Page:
Engage

Why Mentoring Programs Fail

Go to a women's ministry conference, and you're likely to hear at least one breakout session on mentoring. Today's young Christian women yearn for relationships with older women. On the other end, many mature Christian women have so much to offer younger women. So why does the win-win setup so often end in a big fail?

Go to a women's ministry conference, and you're likely to hear at least one breakout session on mentoring. Today's young Christian women yearn for relationships with older women. On the other end, many mature Christian women have so much to offer younger women. So why does the win-win setup so often end in a big fail?

I believe most mentoring programs don't work because they're programs. The average mentoring program's launched when someone is inspired by the second chapter of Titus, and a desire within them. They design sign up sheets, drum up participants, and go through a matching process somewhere between totally random and eHarmony.

Women are paired up and given a curriculum to go through. Some pairs clash right from the start and give up quickly; others limp along ambivalently through the provided workbook. The few that actually bond are celebrated as proof of the success of the program.

Now, let's look back throughout most of Christian history. People lived in small communities, working, worshipping, and doing life next to the same people. Often they were born and died in the same town, surrounded by generations of relatives and neighbors. Wisdom was passed down alongside skills and stories as older women showed younger women the way to live. No matching, no curriculum, just relationship.

Fast-forward to the women of today. Many of the women in your church grew up elsewhere. They may not have much (or any) extended family in the area. Some, regardless of age, have a desire to have intergenerational relationships, to give or get wisdom, to talk about the struggles, to share their perspective.

Of course, in most bigger churches today, we prevent these natural relationship. Classes, small groups, and activities are so focused by age and affinity that we have many sub-churches within any congregation. Children's church, youth service, college ministry, singles, young marrieds, young families, families with teens, empty nesters, 50+, retirees, widows. We put up walls between the generations, and when they crave interaction, we try to put them in a program.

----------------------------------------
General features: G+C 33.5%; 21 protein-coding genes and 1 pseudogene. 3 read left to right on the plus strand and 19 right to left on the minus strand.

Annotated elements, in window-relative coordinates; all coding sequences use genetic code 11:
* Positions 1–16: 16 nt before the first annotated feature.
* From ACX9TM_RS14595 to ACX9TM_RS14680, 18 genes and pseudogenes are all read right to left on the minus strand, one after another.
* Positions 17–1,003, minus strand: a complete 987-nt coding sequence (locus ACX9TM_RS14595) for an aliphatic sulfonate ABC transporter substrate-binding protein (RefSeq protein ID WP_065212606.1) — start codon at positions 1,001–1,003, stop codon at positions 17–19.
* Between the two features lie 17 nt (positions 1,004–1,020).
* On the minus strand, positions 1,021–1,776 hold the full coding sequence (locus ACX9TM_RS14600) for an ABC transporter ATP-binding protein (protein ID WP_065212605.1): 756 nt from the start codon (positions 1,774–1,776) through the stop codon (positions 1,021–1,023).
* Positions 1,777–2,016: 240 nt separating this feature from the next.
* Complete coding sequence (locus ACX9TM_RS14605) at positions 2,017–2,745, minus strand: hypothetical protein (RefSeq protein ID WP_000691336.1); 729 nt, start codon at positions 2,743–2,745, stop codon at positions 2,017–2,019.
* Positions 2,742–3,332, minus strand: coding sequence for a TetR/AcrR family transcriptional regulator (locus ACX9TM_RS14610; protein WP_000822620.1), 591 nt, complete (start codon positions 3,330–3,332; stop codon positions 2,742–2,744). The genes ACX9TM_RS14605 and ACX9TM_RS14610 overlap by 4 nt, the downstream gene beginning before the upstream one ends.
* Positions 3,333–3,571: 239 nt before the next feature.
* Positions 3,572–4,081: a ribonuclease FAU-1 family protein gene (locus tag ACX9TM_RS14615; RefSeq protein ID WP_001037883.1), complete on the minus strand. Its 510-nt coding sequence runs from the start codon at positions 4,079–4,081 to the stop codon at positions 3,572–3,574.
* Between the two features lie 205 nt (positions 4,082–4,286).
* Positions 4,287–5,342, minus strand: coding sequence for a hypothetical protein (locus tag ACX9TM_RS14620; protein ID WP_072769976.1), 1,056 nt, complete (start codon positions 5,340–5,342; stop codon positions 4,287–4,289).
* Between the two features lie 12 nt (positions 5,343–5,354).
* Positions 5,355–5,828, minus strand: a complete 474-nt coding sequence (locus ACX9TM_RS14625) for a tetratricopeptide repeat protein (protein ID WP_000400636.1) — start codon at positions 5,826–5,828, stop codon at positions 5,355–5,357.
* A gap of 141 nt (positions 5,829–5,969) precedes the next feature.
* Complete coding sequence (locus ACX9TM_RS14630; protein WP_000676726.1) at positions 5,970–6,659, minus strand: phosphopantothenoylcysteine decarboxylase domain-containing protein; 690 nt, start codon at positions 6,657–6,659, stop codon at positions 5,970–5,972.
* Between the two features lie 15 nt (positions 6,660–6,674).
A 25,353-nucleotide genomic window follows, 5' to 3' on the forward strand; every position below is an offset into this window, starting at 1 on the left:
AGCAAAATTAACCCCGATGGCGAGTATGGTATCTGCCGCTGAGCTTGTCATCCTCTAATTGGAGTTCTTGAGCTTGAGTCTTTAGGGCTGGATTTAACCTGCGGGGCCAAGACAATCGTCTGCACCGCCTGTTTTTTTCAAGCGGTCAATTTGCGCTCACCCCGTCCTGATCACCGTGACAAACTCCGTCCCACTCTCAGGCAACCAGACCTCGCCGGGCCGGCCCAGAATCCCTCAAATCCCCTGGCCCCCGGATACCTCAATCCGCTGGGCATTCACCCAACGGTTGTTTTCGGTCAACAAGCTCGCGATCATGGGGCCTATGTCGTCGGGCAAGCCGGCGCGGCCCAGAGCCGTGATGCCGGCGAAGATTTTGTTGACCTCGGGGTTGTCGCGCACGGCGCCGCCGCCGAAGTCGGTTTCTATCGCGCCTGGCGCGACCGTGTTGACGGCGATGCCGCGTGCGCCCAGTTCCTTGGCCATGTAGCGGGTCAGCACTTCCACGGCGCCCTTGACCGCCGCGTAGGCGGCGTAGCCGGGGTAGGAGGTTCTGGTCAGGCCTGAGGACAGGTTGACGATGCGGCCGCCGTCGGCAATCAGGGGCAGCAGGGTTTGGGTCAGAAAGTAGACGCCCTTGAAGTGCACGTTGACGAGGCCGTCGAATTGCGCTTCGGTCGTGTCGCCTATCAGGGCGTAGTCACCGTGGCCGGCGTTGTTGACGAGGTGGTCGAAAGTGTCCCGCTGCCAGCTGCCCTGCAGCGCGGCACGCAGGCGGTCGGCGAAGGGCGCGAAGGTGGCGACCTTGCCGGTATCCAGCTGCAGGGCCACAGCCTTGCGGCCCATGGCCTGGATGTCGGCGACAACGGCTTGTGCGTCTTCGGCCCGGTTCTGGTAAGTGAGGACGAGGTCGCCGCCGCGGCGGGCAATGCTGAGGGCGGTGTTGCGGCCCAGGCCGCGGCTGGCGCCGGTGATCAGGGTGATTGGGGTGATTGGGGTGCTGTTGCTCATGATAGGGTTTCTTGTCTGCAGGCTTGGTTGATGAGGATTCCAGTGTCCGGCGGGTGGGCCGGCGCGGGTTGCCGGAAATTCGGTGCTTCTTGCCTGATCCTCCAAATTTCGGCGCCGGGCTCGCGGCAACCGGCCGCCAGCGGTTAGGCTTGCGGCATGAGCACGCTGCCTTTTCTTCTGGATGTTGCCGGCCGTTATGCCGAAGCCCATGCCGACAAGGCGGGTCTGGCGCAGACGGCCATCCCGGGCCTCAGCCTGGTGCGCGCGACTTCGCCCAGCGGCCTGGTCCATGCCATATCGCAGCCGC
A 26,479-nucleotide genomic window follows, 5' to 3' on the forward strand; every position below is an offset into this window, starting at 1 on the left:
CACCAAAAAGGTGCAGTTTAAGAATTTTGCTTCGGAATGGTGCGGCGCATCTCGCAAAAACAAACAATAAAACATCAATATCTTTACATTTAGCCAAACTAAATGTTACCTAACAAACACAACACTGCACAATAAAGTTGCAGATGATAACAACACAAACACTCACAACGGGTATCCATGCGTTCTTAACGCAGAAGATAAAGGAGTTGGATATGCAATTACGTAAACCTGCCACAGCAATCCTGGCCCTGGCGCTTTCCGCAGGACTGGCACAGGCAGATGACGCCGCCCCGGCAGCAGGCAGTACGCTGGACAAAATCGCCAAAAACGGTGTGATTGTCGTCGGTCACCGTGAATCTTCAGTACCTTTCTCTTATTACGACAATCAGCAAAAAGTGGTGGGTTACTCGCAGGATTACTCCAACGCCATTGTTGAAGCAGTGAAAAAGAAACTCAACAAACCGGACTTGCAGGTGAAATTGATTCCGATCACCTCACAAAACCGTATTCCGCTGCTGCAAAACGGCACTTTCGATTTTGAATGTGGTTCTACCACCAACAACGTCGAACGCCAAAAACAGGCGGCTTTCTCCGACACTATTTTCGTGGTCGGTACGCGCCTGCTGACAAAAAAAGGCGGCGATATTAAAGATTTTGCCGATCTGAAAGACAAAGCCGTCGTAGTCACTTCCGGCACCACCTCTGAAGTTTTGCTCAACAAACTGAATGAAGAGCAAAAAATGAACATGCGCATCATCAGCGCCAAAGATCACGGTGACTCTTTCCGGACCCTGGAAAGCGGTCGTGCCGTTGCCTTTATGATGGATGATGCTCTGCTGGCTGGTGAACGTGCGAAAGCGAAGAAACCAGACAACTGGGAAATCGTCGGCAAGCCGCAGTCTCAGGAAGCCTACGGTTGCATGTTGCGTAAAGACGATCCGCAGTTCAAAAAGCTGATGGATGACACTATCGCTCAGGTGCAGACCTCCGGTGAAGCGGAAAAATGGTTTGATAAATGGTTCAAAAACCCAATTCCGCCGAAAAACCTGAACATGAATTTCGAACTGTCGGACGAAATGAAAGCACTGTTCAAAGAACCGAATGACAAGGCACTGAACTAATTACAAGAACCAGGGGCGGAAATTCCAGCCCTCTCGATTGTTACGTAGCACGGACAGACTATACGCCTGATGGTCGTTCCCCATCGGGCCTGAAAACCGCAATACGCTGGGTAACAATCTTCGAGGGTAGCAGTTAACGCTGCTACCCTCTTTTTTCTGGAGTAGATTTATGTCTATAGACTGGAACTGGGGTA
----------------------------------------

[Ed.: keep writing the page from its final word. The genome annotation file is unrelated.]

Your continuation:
What if we looked to the past on this one? Perhaps frequent contact between generations would naturally produce cross-generational friendships. Maybe while serving side by side, a young woman could share her dilemma with her older friend. Perhaps a casual conversation at a church dinner could lead to coffee and conversation. Tear down some of the programmed boundaries and let your church get to know one another. Then, you might just see that a mentoring "program" becomes obsolete, replaced by authentic Titus 2 relationships.

0
Laura Singleton

Laura Singleton’s passion is the transformation that happens when women get access to God’s Word and God’s Word gets access to women. She was twenty-five when her life was turned upside down by an encounter with Jesus Christ. With an insatiable thirst for scripture and theology, she soon headed to Dallas Theological Seminary to learn more about Jesus, and left with a Th.M. with an emphasis in Media Arts. She, along with two friends from DTS, travel the nation filming the independent documentary Looking for God in America. She loves speaking and teaching and is the author of Insight for Living Ministry’s Meeting God in Familiar Places and hundreds of ads, which pay the bills. Her big strong hubby Paul is a former combat medic, which is handy since Laura’s almost died twice already. She loves photography, travel and her two pugs.

4 Comments

  • Avatar

    SonShine

    If ever there was a blog that screamed YES YES YES
    Laura
    You hit the nail on the head; the church today has lost its way just because they have chosen the isolation way…grouping us by age and generation rather than just allowing us to find our way and our groups on our own. One of my biggest gripes today is the age centered SS classes. It is not only out of character it is, forgive me, not biblically sound or accurate! Being in a new church I can totally relate. Thanks Laura!

    0
  • Avatar

    David Austin

    yes yes yes

    Its not just woman but mens mentoring also.. your comment "Classes, small groups, and activities are so focused by age and affinity that we have many sub-churches within any congregation." is so so true…

    . Why cant we do some A/B testing and do an experiment that compares the results?

    Any of you pastors or women's leaders willing to accept the challenge and report what you find out? we will post the results here on bible.org for all to see and grow.

    0
  • Sandra Glahn

    Sandra Glahn

    Amen!

    i completely. agree. I'm in my first inter-generational Sunday school class and loving it! Just as you say, these natural relationships are forming. 

    0